6cS0 GERMAN empire: — SAXONY
other Christians, 15.059; Jews, 9,902; unclassified, 234. The heads of the Lutheran Church are the ministers ' in evangelicis. ' The chief governing body is the ' Landes-Consistorium ' or National Consistory at Dresden ; and it also has a representative Synod (Synocle) with 33 clerical and 40 lay members (1897). . Ecclesiastically the Kingdom was divided into 1,005 Lutheran parishes and 37 Roman-Catholic parishes in 1897.
The Kingdom is divided into 28 school-inspection districts. On December 1, 1894, there were in Saxony 2,213 public Protestant and 41 Roman Catholic common schools (Yoiksscimien), 64 private and chapter schools, and 1,970 advanced common schools (Fortbildungsschulen), or altogether 4,288 common schools, with a total attendance of 702,665. In addition there were 1 polytechnic at Dresden (in 1898, 806 students), 1 mining school at Freiberg, 1 forestry school at Tharandt, and 1 veterinary school at Dresden ; further, 17 Gymnasia, 10 Realgymnasia, 30 'Realschulen,' 19 seminaries, and 2 higher girls' schools — altogether 78 educational establishments, with a total attend- ance of 19,301, exclusive of the University and a large number of industrial, commercial, agricultural, musical, and art institutes.
The Universit}^ of Leipzig, founded in 1409, and attended in the summer of 1898 by 3,174 students, is one of the largest in Germany.
Justice, Crime, and Pauperism.
Saxony has one ' Oberlandesgericht, ' at Dresden, 7 ' Landgerichte', and 106
- Amtsgerichte, ' (See German Empire, p. 532.) The ' Reichsgericht ' has its
seat at Leipzig. In 1896, 24,121 persons (or 90 '9 per 10,000 of the population over 12 years of age) were convicted of crime. In 1891, 10,075, in 1892, 12,174 persons were punished as beggars or vagrants.
In 1890, 49,977 persons or 1*43 per cent, received public poor relief. Recent statistics of pauperism are not available.
The financial period extends over a term of two years. In the financial accounts, both the revenue and expenditure are divided into ' ordinary ' and ' extraordinary,' the latter representing disbursements for public works. The budget estimate for each of the two years 1898-99 was 82,934,955 marks, and was balanced by the expenditure ; there was also for the two years 1898-99 an extraordinary revenue and expenditure of 106,495,114 marks. More than one-half of the total revenue is derived from domains, forests, and State rail- ways. The net revenue from railways alone amounted in 1897 to 37,540,190 marks. The chief branch of expenditure is that of interest and sinking fund of the public debt, amounting to 31,575,119 marks for each of the years 1898 and 1899.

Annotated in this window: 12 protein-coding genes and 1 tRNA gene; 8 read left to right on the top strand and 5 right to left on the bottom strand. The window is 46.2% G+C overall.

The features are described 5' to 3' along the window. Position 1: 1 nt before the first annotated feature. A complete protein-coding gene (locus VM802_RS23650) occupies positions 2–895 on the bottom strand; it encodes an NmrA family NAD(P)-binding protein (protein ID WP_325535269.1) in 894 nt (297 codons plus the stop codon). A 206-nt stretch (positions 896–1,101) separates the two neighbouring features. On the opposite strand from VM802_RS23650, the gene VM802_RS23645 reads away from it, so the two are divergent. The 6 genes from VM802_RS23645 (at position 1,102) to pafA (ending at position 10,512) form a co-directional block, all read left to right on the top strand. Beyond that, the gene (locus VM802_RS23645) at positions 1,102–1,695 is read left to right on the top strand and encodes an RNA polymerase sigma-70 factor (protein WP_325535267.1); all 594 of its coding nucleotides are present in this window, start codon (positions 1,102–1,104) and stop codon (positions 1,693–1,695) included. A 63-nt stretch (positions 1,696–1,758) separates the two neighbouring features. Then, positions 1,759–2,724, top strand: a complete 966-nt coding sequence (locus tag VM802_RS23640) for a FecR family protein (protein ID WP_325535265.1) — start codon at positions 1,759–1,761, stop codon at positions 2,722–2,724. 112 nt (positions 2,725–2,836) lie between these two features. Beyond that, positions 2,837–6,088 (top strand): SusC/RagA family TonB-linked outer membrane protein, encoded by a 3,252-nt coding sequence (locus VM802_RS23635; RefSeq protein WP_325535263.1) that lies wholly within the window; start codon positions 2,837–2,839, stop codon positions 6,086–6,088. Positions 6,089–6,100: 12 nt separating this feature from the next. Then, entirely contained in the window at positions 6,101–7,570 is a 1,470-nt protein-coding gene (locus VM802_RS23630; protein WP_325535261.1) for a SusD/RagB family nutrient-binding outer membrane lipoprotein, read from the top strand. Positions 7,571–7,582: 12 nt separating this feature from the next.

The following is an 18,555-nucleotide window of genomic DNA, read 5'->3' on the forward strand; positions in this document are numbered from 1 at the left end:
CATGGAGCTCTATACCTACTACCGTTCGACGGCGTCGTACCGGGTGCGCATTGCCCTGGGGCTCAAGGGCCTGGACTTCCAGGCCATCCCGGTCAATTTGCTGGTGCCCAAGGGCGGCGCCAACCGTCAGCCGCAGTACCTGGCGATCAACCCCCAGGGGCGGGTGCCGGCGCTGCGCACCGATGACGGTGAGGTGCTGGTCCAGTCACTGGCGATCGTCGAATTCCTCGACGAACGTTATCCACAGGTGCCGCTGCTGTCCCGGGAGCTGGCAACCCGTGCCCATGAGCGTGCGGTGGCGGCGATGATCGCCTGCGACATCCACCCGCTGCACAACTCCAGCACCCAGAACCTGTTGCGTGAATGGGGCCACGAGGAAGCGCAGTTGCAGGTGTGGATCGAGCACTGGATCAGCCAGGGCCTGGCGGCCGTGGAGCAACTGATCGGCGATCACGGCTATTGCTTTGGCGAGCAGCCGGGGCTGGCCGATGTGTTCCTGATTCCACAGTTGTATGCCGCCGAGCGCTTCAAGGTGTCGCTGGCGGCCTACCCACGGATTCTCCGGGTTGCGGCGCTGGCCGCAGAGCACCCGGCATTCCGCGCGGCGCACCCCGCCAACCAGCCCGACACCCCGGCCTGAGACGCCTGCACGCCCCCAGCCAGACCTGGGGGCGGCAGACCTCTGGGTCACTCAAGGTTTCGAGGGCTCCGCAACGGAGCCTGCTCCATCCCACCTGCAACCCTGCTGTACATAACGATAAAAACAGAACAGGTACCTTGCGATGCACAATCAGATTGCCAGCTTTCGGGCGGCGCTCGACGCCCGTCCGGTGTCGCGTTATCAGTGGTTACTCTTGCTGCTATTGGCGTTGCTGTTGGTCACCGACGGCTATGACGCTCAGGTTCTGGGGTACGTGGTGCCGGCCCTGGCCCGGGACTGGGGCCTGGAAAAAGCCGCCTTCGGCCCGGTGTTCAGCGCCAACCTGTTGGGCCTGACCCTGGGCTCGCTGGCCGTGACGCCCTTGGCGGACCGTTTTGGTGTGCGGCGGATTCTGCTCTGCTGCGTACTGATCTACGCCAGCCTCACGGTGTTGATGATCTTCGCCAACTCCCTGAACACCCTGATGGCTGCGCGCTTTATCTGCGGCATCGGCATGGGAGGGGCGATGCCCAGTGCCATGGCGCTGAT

The public debt amounted in 1898 to 752,464,950 marks. The debt was incurred almost entirely for the establishment and purchase of a network of railways and telegraphs, and the promotion of other works of public utility. The total capital invested in State railways at the end of 1897, was 866,692,404 marks.
The total income of all classes of the population was estimated in 1897 at 1,902,598,244 marks.
Production and Industry.
Saxony is, in proportion to its size, the busiest industrial State in the Empire, rivalled only by the leading industrial provinces of Prussia. Textile manufactures form the leading branch of industrv, but mining and metal- working are also important. Agriculture supported directly and indirectly 716,448 persons in 1895.